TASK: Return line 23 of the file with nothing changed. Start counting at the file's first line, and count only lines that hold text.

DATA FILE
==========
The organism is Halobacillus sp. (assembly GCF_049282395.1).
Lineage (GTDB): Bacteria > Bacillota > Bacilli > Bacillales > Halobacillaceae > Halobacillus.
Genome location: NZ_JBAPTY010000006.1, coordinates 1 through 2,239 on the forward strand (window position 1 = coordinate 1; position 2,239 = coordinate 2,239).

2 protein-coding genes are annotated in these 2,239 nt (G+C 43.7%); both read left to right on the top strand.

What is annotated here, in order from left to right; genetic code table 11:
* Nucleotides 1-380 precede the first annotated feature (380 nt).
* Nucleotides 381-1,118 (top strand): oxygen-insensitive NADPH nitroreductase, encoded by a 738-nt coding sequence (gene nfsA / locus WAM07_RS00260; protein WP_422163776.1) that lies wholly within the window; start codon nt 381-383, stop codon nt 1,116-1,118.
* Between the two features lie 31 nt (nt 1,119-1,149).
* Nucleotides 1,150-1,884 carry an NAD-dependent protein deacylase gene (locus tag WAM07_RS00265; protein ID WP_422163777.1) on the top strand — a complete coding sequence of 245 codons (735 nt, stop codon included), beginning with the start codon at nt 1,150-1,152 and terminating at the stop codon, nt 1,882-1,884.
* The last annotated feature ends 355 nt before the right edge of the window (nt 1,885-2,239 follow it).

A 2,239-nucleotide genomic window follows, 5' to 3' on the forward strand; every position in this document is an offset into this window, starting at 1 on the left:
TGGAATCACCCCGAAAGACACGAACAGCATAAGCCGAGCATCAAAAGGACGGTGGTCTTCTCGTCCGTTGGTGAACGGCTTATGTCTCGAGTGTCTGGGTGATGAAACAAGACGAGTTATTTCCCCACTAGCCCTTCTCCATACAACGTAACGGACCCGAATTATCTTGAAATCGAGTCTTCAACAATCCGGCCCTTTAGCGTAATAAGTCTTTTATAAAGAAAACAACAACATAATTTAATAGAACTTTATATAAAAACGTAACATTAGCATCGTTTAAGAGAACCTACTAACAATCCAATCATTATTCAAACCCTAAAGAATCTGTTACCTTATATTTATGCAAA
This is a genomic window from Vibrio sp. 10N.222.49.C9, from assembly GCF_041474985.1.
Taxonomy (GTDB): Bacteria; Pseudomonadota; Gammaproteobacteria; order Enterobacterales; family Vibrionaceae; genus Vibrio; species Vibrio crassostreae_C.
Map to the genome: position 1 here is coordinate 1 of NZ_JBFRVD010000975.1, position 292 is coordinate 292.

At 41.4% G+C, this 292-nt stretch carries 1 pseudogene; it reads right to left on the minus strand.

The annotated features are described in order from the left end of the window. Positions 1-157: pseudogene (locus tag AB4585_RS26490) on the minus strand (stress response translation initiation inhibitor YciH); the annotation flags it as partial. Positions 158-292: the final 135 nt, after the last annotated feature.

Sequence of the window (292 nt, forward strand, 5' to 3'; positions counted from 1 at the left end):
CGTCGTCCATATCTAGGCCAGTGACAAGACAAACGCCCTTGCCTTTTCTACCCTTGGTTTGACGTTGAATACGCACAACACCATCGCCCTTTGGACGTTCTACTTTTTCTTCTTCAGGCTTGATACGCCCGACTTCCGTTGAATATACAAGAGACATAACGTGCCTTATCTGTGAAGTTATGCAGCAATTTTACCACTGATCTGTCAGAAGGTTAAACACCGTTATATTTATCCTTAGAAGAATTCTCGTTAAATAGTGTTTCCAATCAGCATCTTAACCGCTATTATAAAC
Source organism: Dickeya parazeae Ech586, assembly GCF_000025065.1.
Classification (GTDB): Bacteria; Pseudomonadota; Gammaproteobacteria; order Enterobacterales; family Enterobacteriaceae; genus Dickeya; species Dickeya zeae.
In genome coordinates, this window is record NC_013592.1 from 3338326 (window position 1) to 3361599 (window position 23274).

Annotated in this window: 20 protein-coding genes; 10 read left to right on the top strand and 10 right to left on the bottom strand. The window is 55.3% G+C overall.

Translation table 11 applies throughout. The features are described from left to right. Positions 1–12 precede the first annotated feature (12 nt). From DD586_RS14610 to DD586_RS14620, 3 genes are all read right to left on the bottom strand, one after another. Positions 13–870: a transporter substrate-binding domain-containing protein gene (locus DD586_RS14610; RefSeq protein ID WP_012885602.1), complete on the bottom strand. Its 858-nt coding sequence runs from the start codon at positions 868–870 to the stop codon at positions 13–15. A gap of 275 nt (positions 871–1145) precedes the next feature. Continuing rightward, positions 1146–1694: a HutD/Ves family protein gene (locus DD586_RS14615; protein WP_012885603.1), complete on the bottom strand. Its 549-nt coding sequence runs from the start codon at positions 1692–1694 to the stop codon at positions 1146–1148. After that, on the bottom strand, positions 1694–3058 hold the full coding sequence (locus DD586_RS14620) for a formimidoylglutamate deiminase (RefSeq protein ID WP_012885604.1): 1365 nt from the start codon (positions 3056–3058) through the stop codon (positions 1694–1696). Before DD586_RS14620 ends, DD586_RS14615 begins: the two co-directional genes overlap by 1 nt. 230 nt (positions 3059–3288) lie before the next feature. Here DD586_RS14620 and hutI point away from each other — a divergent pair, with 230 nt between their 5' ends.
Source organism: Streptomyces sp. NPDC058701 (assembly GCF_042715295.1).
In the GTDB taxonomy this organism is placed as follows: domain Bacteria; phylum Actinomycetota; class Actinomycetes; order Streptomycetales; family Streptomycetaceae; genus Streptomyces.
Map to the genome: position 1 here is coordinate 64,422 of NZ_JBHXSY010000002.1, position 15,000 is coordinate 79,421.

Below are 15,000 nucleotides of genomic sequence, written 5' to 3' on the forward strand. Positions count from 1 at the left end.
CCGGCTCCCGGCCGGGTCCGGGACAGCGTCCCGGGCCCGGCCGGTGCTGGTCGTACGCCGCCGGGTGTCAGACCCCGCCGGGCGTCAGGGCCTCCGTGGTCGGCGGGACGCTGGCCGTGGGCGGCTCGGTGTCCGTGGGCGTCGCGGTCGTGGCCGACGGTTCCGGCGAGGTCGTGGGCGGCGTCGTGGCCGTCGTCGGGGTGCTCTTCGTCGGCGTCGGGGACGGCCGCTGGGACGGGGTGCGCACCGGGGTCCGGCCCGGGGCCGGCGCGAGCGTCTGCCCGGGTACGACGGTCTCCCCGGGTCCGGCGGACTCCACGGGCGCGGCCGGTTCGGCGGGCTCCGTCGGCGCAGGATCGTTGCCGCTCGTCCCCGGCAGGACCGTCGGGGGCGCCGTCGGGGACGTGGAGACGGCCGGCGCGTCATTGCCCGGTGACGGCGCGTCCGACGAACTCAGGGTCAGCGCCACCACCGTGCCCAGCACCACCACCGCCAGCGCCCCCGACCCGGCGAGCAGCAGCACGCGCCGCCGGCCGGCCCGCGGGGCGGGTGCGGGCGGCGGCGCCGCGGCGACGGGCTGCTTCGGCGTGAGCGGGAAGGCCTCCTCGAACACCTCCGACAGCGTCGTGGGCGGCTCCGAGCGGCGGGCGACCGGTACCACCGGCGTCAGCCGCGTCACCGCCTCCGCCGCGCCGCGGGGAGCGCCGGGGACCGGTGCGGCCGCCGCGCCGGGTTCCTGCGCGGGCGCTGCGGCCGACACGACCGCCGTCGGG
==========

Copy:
Annotated in this window: 20 protein-coding genes; 10 read left to right on the top strand and 10 right to left on the bottom strand. The window is 55.3% G+C overall.